All other features of using a smartphone of this form factor are already familiar. This is the ability to take photos and videos in a semi-folded position by placing the smartphone somewhere. That is, there is no need for a tripod, and a self-portrait is taken with a gesture.
Additional use cases include the ability to put a smartphone in a half-folded state on a table, read something or watch a video without having to hold it in your hands. Although, given the size of the screen, this is not very convenient. Also, some applications in the half-bent state of the smartphone switch to the corresponding mode, in which the controls are located on the lower half. For example, YouTube.
How good are the displays?
The external display of the Motorola Razr 40 has a diagonal of 2.5 inches. It uses an 8-bit AMOLED matrix with a refresh rate of 60 Hz and a declared peak brightness of 1000 cd/m². The screen is bright enough to work comfortably outdoors in bright sunlight.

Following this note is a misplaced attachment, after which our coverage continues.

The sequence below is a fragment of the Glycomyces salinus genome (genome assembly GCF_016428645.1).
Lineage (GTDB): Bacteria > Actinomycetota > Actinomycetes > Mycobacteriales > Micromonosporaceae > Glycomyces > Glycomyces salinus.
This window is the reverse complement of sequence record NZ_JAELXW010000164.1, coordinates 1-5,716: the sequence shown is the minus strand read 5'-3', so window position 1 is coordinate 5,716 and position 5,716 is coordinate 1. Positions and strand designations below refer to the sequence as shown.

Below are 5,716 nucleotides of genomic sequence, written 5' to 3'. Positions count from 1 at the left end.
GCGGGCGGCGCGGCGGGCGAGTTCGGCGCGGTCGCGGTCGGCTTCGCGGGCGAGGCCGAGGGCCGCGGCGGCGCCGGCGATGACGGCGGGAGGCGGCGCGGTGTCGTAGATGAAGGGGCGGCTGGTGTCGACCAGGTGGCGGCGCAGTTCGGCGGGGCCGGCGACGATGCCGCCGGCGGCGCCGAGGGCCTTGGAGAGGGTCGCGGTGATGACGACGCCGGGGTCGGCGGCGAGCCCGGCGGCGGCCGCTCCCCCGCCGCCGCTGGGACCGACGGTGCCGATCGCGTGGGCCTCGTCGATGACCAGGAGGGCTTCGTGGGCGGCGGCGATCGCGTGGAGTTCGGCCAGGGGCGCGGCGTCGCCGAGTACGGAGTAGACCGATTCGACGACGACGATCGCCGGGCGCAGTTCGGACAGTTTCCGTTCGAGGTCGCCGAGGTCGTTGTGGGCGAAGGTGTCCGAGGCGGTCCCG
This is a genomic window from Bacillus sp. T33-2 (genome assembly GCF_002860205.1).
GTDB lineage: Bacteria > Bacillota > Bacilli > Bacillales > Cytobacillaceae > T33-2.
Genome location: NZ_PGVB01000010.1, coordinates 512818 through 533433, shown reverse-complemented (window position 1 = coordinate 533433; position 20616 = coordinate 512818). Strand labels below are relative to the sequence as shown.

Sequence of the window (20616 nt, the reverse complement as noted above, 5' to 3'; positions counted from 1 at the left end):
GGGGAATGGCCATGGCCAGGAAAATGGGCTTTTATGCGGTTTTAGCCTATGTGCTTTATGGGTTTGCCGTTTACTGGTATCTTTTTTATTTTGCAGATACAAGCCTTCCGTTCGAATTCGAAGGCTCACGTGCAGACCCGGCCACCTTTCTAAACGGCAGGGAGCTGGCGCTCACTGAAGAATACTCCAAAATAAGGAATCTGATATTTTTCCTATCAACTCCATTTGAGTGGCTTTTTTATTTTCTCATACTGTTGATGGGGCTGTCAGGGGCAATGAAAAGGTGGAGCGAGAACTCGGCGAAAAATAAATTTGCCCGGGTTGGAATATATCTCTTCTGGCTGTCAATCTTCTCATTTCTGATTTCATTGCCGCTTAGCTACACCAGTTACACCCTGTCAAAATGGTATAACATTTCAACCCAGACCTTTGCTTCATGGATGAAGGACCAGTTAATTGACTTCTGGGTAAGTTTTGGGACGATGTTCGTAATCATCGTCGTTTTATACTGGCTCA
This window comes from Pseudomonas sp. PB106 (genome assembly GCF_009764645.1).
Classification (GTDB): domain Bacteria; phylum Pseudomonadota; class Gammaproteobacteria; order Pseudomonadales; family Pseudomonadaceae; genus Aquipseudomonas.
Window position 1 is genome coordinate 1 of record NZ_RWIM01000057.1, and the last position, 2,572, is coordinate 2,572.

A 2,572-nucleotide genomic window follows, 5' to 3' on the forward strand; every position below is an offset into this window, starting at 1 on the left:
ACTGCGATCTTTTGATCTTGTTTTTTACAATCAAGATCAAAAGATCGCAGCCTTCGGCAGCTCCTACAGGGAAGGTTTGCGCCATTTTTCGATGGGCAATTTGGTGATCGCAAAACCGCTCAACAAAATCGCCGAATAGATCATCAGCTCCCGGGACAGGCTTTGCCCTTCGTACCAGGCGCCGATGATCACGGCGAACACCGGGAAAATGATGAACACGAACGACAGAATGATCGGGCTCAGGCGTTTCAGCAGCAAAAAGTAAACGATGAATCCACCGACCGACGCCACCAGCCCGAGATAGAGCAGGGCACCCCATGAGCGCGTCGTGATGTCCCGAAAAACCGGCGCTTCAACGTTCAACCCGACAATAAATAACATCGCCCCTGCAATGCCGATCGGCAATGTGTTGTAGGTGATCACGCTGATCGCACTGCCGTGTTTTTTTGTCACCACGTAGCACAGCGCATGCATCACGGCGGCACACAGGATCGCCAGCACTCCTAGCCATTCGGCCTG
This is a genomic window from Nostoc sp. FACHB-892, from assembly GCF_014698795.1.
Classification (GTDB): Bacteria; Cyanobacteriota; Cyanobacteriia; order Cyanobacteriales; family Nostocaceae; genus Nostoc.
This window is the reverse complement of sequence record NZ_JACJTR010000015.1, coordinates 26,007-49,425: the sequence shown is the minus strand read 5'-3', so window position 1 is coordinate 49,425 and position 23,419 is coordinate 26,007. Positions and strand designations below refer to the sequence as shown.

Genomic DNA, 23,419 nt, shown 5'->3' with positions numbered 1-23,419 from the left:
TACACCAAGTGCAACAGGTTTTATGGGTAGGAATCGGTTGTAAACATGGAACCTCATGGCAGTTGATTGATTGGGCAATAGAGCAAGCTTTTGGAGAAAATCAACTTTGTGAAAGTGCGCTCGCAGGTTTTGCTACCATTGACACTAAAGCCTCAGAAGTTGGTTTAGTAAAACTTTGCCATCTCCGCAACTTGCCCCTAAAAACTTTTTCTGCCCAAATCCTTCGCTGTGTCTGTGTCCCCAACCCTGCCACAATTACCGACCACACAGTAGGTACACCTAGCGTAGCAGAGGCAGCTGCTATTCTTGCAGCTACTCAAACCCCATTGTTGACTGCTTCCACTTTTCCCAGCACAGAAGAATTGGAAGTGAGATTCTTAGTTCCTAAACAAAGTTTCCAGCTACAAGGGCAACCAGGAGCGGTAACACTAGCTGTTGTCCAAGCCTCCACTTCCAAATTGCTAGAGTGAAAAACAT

The internal flexible LTPO AMOLED display has a diagonal of 6.9 inches and a resolution of 2640x1080 (pixel density 413 ppi). It is a 10-bit matrix that displays a billion shades and has 100% coverage of the DCI-P3 colour gamut. Refresh rate up to 144 Hz (60 and 144 Hz modes), sensor readout frequency 240 Hz in standard and 360 Hz in gaming mode. There is support for HDR10+, with a peak brightness of 1400 cd/m². The settings include the usual set: brightness, dark and light themes, interface and text scale, refresh rate selection, night mode, two colour display modes with colour temperature adjustment and blink prevention (DC Dimming).
The screen is gorgeous and visually almost identical to what we saw in the Motorola Razr 40 Ultra. The colours are extremely rich, the brightness is high and the viewing angles are maximum. But there is a rather typical OLED feature: the white colour at a certain angle has a slightly greenish-blue tint, which is due to the peculiarities of the sub-pixel arrangement. There is a crease, but it is not very noticeable. And, interestingly, it's slightly smaller than in Samsung Galaxy Flip5. In Bright, the maximum brightness is 500.597 cd/m2, which is even slightly higher than in Ultra. However, the difference is so insignificant that it may be just a hardware error. The colour gamut is much wider than sRGB. But the picture tends to be a bit cold:
In the "Natural" mode, the colour gamut is close to sRGB, and the colour display is a bit more accurate. Brightness: 474.554 cd/m2.
Comparison with other models: